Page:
Tag Archives: Job mobility

Type of issue: changing jobs without repatriation

Bangladesh’s Financial Express: The plight of Singapore migrants from Bangladesh

“The root of the problem faced by Bangladesh workers is a hands-off attitude by both governments. More on the side of the Bangladesh government,” TWC2’s Alex Au was quoted as saying in an article in Bangladesh’s Financial Express newspaper, 9 September 2017. Another volunteer with TWC2, Nicholas Harrigan, added that the Singapore government should consider  Continue Reading »

Letter to Straits Times: MOM’s advice out of step with reality

On 13 August 2017, the Straits Times highlighted the case of over a dozen Bangladeshi workers from SJH Trading. They told the newspaper that they had not been paid their salaries. Most are in their 40s, and had contracts stating they were to be paid a monthly salary of $1,600, excluding overtime pay. Their main  Continue Reading »

Migrant workers in Singapore “vulnerable to forced labor, including debt bondage”, says US TIP 2017 report

Transient Workers Count Too is deeply appreciative of the US State Department’s efforts at drawing attention to the evil of trafficking in persons, through its annual Trafficking in Persons Report. The 2017 segment relating to Singapore can be found here: https://www.state.gov/j/tip/rls/tiprpt/countries/2017/271276.htm  Singapore was classed as Tier 2. TWC2 notes in particular these comments in the report:  Continue Reading »

The rough seas of debt

In an earlier story[1], Liang Lei has sketched the origins of Sikder Sumon’s salary case and the long time it took at the Ministry of Manpower. Here, Edgar Chan adds a bit more detail about the MOM process and discusses the wider context By Edgar Chan On the evening of 25 May 2017, at Isthana  Continue Reading »

Kuwait allows foreign workers to change employers without employer’s consent after 3 years of work

In a significant law change, Kuwait now permits a foreign worker to switch employer, without the previous employer’s consent, if the worker has worked three years. According to a Kuwait Times’s story dated 6 June 2016, decree 378/2016 “amended article 6 of decree 842/2015 regarding transferring workers from one employer to another”. “The employee can  Continue Reading »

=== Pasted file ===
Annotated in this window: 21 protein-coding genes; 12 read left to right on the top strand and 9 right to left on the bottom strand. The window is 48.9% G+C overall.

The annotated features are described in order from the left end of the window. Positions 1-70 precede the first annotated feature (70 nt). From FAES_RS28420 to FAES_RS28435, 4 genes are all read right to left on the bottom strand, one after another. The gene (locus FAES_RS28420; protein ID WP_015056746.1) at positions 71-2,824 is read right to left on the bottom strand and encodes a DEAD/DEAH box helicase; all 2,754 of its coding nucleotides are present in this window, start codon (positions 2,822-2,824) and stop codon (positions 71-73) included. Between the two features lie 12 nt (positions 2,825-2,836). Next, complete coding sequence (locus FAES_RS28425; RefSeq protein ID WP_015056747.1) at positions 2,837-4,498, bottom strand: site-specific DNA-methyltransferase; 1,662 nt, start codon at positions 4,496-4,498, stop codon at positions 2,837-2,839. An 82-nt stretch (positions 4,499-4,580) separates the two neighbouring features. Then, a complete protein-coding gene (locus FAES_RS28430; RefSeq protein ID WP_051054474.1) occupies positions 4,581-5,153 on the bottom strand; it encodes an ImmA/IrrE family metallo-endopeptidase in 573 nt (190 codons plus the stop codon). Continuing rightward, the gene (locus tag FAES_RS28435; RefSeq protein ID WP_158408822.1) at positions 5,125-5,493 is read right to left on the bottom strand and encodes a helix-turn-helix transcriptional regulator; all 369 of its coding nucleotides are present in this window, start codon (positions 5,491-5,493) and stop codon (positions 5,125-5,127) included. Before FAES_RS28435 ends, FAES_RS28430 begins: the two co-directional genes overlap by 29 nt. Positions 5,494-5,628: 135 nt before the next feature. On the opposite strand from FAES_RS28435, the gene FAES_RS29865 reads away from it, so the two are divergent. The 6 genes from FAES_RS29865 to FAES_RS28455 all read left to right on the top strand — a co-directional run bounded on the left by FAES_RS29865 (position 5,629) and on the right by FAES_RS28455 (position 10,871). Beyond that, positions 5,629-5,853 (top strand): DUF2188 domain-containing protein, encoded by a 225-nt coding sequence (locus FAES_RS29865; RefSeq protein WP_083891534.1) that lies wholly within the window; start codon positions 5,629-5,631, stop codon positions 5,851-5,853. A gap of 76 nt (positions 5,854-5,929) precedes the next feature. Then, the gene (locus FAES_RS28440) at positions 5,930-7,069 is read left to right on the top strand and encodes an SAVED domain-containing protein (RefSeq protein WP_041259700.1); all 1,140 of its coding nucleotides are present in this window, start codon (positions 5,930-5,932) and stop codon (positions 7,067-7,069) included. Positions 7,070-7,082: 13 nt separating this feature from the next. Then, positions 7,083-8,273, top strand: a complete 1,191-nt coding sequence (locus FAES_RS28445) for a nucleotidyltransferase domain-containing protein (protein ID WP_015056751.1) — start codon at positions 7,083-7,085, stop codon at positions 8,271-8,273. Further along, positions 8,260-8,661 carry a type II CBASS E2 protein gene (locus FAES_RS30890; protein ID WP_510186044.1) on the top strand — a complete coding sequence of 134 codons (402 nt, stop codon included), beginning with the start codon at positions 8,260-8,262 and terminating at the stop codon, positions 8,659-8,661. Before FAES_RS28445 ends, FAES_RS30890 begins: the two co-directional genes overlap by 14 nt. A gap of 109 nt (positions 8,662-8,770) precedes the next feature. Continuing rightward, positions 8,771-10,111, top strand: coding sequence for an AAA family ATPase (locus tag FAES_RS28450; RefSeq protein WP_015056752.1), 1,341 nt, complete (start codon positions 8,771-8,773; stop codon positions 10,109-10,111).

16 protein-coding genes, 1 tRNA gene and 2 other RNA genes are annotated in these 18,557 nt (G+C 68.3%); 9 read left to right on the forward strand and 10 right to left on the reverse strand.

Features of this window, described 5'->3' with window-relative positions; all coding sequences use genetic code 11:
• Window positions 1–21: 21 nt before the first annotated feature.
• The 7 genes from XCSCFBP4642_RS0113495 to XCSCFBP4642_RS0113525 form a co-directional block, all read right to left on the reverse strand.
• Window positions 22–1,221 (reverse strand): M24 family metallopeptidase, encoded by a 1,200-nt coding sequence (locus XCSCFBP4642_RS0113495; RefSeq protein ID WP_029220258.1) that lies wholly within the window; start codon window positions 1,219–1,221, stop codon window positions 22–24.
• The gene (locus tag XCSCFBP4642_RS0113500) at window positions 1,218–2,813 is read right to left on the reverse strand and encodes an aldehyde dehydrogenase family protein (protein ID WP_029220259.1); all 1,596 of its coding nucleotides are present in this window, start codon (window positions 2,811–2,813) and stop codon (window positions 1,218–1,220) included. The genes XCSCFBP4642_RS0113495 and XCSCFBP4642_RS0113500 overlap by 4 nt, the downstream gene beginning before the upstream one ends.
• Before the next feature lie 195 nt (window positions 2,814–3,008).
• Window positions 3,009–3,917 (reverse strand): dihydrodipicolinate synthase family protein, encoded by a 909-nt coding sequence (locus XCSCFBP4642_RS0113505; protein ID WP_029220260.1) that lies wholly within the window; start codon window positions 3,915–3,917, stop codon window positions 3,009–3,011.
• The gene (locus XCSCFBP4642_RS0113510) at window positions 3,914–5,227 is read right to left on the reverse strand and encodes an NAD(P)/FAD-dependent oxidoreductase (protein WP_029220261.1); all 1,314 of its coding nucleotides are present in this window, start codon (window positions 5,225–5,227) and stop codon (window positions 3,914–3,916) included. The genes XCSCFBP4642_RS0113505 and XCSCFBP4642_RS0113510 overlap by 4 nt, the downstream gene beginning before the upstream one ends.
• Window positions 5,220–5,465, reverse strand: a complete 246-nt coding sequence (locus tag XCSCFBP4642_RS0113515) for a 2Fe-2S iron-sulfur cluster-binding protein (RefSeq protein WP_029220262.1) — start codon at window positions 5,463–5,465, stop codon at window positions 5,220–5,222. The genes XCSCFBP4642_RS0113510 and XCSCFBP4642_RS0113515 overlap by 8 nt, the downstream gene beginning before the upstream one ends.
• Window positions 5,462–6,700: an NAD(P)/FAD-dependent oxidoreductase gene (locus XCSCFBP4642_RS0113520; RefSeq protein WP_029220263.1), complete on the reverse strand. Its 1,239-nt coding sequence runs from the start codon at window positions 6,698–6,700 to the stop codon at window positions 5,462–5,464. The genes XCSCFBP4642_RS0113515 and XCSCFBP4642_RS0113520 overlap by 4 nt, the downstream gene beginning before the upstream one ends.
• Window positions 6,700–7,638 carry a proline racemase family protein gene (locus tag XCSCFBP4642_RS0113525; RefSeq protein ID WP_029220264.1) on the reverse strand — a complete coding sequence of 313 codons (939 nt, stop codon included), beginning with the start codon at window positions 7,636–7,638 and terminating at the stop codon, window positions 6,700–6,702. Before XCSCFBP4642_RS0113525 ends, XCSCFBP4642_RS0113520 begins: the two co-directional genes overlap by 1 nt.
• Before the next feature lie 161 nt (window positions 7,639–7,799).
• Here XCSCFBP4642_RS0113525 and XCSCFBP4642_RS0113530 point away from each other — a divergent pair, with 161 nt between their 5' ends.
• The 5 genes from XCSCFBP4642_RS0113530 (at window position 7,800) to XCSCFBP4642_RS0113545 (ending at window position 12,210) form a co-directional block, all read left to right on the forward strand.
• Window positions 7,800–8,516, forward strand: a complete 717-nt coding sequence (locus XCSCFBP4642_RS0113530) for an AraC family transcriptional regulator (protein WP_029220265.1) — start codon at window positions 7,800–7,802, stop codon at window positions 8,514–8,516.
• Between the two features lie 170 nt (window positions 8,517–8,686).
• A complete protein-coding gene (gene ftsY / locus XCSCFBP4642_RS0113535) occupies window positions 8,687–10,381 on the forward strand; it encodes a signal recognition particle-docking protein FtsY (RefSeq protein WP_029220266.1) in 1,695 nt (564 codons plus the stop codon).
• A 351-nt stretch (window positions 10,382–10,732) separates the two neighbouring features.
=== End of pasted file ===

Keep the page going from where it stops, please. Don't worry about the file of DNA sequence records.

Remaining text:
Forced repatriation can lead to death, needs to be addressed

Three recent posts here at this site demonstrate that employers continue to try to forcibly repatriate foreign workers, despite workers having unresolved salary claims or untreated injuries. This practice inflicts a great injustice on them. The failure of the authorities to stop it can only lead to speculation about conscious neglect. Mark Lamb has an eye-witness account of  Continue Reading »

Deeply in debt, Musfiqur stays cheerful

By Ashley Frois We’re barely under the eaves. Rain, like troubles, pours down mere inches from our seats. Everything is damp. Two seats away and drier, a fellow volunteer is interviewing another construction worker, Rahman Sadequr. That worker is speaking morosely of his money problems. My interviewee, Musfiqur (pictured above), is strangely upbeat. He too  Continue Reading »

John Gee in Straits Times: A win-win way to help injured foreign workers

This is the opinion piece by John Gee of Transient Workers Count Too, published in the Straits Times, 3 December 2014. —- A win-win way to help injured foreign workers The Ministry of Manpower (MOM) is considering outsourcing the inspection of workplaces to counter the illegal employment of foreign workers, a task that currently involves  Continue Reading »

Salary problems two jobs in a row

By Peter Looker Polash has no passport. He can’t go home. “My boss, he say passport lost.” His previous boss at Timberlux International Pte Ltd claimed not to have the passport. “Boss alibaba,” Polash alleges, using the shorthand term widely understood among migrant workers to mean ‘untruthful’. What led up to this dispute has been written in  Continue Reading »

TWC2 calls for comprehensive bill on labour trafficking

TWC2 calls for practices of labour trafficking suffered by low wage migrant workers in all sectors of employment and foreign fishermen who dock in Singapore or on transit in the country to be addressed in the “Prevention of Human Trafficking Bill”. In a 17-page document submitted via email on 18 April 2014 to the address  Continue Reading »